Unenclosed joints in insulated cables

During the 1970s and early 80s, joints in electrical cables in ceiling spaces of dwellings and buildings were often wrapped only in insulating tape. The insulating tape has dried out over time and may have fallen away, leaving the exposed ends of the cables. This is a serious risk to persons entering the ceiling space.

Where a dwelling/building is identified as containing accessible unenclosed joints, the owner must have them remedied, using a licensed electrical contractor. The remedial action requires fitting approved plastic enclosures where joints are exposed. If one or more such joints is inaccessible, I recommend that owners ask the contractor to install RCDs as additional protection.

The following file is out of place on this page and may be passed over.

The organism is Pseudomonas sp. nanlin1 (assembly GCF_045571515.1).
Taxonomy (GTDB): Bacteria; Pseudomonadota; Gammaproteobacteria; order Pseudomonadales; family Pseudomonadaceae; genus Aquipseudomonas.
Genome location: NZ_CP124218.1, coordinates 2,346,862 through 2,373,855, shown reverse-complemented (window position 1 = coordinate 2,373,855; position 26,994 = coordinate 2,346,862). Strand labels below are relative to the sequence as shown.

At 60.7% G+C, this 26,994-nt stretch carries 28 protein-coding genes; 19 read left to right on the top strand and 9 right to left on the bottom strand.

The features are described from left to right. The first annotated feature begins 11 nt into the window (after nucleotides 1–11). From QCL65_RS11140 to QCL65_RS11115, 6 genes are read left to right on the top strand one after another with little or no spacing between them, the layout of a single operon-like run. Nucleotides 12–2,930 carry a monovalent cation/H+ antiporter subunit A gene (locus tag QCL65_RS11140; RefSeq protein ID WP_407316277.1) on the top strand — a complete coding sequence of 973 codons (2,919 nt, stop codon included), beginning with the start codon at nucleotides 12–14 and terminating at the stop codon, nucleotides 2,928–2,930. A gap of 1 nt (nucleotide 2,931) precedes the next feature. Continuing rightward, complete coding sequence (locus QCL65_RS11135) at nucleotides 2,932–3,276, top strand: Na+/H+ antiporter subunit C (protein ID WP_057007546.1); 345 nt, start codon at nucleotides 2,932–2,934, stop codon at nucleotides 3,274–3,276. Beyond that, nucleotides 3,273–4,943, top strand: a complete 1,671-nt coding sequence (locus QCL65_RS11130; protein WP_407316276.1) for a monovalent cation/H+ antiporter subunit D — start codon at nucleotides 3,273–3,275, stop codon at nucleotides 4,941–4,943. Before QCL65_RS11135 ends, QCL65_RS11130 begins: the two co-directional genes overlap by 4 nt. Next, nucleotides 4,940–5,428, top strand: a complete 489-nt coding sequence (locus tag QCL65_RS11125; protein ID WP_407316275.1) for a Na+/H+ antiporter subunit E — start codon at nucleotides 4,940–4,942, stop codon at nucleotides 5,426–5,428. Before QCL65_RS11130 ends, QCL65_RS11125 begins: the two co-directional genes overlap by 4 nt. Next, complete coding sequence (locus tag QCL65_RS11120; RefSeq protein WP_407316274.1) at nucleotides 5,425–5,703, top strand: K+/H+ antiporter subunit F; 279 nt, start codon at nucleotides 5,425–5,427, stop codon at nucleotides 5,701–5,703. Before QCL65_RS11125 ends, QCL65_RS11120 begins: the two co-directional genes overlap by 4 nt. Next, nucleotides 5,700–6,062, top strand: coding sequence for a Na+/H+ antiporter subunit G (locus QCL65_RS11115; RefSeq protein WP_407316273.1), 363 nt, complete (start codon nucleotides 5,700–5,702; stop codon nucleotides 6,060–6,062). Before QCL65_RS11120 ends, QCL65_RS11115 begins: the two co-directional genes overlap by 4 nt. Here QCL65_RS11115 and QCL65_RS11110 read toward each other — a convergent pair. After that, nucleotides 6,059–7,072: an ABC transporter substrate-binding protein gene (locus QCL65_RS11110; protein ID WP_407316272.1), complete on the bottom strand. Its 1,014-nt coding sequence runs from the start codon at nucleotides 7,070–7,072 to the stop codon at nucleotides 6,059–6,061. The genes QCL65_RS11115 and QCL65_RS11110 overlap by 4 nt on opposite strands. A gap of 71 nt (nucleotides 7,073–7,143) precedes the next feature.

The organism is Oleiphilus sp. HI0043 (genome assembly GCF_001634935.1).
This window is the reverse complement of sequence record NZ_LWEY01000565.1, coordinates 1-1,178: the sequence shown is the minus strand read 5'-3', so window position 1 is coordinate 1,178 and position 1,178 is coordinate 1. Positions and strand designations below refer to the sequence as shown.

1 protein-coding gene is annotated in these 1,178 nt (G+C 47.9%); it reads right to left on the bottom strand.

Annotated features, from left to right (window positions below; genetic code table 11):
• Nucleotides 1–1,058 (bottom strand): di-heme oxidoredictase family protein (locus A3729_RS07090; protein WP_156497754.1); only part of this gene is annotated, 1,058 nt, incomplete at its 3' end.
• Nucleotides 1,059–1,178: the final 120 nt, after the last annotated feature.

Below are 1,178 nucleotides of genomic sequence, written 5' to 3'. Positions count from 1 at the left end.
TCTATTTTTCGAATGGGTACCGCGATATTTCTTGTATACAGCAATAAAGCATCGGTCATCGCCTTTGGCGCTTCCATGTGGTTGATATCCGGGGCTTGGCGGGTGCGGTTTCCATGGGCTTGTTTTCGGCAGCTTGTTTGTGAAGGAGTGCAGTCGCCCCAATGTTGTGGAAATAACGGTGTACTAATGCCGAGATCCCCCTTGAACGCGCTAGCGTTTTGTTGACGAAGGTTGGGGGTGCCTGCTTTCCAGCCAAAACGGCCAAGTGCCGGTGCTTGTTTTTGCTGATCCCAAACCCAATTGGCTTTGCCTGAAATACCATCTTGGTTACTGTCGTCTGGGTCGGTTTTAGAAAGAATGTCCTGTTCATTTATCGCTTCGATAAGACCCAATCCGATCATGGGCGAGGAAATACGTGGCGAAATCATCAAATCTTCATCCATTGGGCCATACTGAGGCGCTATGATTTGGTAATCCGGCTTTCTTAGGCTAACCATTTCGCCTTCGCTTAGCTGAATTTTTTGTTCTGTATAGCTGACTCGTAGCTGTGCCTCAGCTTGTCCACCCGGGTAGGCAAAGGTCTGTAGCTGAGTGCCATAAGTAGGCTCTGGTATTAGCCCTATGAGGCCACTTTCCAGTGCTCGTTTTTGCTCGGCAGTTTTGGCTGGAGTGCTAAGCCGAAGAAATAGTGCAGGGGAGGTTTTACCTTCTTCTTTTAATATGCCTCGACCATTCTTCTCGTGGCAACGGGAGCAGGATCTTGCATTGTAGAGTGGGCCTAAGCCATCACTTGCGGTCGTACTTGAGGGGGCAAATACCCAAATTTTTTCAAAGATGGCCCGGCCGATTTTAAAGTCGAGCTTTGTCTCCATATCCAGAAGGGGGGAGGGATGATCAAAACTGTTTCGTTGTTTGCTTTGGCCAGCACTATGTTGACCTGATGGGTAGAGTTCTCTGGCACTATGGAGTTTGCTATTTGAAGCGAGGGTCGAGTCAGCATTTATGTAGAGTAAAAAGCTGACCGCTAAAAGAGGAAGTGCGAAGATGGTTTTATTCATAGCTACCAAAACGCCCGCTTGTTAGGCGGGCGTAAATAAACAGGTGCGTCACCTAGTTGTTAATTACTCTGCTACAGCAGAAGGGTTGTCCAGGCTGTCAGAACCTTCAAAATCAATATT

Building and Energy has requested electrical contractors, in the interest of public safety, to point out to their customers where unenclosed joints exist. The electrical contractor will inform the network operator of the situation.
Thank you for your cooperation in making your electrical installation safe.

Advisory letter - Unenclosed joints in electrical cables in ceiling spaces

Important safety notice to owners of dwellings and buildings consructed during the 1970s and early 80s.

Unenclosed joints in electrical cables in ceiling spaces - rectification requirements

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